KCPS Students Shine in First Fine Arts Showcase
It was all Deputy Superintendent Dr. Jennifer Collier could do to keep from tearing up when she spoke at last week's KCPS Fine Arts Showcase.
"In schools, children need to have a place of belonging. They need to know they're accepted. They have to find their niche, that thing they’re good at,” said Dr. Collier, a classically trained vocalist.
Middle and high school students from across the district participated in the 2022 KCPS Fine Arts Showcase, which was held Thursday, April 28, at the Scottish Rite auditorium. The evening began with an art show.
“Art is a representation of people showing their emotions and how they feel and what they go through,” said Ja’lyn Jones, a freshman at Central High School whose artwork was on exhibit. “I like all aspects of art and acrylics.”
Basimise Fabrice, a sophomore at East High School, won first place among all high school artists. He had several pieces in the exhibit, including a meticulously painted portrait of Nelson Mandela.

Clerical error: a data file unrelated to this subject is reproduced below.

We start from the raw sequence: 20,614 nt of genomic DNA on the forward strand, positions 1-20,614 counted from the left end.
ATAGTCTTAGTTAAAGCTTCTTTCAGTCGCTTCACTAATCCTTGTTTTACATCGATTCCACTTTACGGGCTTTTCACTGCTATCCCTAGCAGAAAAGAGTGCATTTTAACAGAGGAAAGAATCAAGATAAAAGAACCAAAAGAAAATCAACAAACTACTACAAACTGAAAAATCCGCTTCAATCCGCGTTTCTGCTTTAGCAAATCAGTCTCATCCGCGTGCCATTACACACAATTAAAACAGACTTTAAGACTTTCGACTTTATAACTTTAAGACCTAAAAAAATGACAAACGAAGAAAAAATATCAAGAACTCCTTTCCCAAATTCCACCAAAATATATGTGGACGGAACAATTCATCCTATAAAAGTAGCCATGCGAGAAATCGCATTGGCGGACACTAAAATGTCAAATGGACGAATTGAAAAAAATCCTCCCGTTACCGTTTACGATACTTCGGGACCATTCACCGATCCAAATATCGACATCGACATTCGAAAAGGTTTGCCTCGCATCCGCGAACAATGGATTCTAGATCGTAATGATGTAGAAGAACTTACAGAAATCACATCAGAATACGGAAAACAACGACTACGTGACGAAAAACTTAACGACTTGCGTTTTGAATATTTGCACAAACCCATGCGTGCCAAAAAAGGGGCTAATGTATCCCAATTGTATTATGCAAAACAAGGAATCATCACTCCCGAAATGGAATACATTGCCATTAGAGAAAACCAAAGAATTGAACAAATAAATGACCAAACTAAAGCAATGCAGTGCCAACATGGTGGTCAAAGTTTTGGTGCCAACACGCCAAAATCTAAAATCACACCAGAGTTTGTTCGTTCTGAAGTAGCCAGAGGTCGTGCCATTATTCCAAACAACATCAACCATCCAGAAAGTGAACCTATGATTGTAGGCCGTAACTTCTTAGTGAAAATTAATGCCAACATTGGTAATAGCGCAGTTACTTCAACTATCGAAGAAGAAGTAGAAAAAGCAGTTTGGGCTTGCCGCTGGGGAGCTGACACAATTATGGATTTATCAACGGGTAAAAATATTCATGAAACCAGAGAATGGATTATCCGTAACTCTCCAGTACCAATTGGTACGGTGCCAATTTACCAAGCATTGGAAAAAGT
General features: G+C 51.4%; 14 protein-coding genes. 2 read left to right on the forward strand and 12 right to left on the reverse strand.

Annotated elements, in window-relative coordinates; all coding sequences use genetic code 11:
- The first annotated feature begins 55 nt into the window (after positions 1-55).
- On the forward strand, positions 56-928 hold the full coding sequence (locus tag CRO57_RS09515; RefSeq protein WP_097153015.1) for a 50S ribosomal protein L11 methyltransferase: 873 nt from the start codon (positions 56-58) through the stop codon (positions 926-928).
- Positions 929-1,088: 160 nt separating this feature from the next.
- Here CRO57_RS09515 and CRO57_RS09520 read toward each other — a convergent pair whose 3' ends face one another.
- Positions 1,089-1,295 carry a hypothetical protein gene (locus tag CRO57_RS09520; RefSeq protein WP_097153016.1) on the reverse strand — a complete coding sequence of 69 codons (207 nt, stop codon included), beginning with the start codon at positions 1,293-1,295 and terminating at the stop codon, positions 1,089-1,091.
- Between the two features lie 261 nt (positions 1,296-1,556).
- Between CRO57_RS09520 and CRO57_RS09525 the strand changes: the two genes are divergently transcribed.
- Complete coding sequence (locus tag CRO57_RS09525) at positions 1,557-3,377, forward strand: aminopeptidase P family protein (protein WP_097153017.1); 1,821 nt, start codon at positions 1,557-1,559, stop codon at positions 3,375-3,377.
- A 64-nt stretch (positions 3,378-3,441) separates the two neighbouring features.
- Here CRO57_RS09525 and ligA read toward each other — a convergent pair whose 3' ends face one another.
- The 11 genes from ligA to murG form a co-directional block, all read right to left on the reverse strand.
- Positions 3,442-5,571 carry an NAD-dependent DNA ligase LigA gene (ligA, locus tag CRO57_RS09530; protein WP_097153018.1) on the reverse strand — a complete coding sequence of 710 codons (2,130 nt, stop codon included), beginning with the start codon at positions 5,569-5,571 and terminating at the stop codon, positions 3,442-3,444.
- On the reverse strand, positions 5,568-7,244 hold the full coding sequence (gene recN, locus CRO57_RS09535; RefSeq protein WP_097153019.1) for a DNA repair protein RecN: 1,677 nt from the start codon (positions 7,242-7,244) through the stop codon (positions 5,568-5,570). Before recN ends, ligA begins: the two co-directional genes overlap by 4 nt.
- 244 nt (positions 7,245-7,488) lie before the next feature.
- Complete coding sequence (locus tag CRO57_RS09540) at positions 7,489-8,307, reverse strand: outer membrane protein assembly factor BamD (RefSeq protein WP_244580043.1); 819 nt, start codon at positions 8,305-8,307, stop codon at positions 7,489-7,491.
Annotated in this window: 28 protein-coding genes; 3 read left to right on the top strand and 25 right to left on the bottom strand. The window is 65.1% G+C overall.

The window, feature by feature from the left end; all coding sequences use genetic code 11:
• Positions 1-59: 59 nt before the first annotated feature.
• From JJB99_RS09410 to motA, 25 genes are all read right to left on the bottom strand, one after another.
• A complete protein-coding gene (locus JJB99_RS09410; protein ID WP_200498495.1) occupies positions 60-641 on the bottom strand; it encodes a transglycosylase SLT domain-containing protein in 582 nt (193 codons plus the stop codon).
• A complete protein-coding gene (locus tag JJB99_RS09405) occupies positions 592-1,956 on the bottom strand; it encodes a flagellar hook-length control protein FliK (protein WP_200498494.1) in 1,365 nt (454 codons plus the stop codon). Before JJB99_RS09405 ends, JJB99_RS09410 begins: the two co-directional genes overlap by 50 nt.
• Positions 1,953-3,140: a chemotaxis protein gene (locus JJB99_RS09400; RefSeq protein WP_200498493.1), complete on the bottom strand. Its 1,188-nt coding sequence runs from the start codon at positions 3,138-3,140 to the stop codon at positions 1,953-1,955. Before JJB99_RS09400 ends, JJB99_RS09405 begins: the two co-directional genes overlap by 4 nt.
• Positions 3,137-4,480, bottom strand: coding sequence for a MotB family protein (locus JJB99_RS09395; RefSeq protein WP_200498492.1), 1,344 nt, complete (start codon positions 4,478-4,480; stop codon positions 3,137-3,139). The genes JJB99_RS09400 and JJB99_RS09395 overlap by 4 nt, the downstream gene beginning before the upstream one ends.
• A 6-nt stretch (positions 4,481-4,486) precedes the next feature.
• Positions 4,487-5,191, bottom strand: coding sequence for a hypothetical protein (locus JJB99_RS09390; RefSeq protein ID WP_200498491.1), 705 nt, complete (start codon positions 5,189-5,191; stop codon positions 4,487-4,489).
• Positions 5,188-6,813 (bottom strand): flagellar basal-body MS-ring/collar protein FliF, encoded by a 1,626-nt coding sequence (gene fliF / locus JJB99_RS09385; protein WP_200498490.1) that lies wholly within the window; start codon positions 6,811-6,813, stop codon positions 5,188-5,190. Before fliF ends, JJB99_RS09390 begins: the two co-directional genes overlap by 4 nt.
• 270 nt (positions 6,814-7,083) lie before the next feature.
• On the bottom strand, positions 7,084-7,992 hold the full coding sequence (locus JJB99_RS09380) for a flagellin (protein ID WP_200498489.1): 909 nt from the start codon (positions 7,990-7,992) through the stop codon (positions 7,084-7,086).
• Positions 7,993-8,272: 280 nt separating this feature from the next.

“To draw this, I used a grid. It took five days to paint on it,” Basimise said. “I believe art is a talent I was born with.”
Inside the auditorium, KCPS Superintendent Dr. Mark Bedell sat in the front row, awestruck. Again and again, the crowd rose to give the students standing ovations.
“This is what we have to do as a community through Blueprint 2030,” Dr. Bedell said. “Our students are capable of anything if they have the resources they need to succeed.”
Blueprint 2030 is the district’s future planning process. Already, students and families have told KCPS they want art and music education starting in kindergarten.
“Our students deserve opportunities to learn how to play instruments, to perform, to learn languages, to explore a variety of fine and performing arts,” Dr. Collier said.
“They won’t just be observers or consumers. They will be center stage.”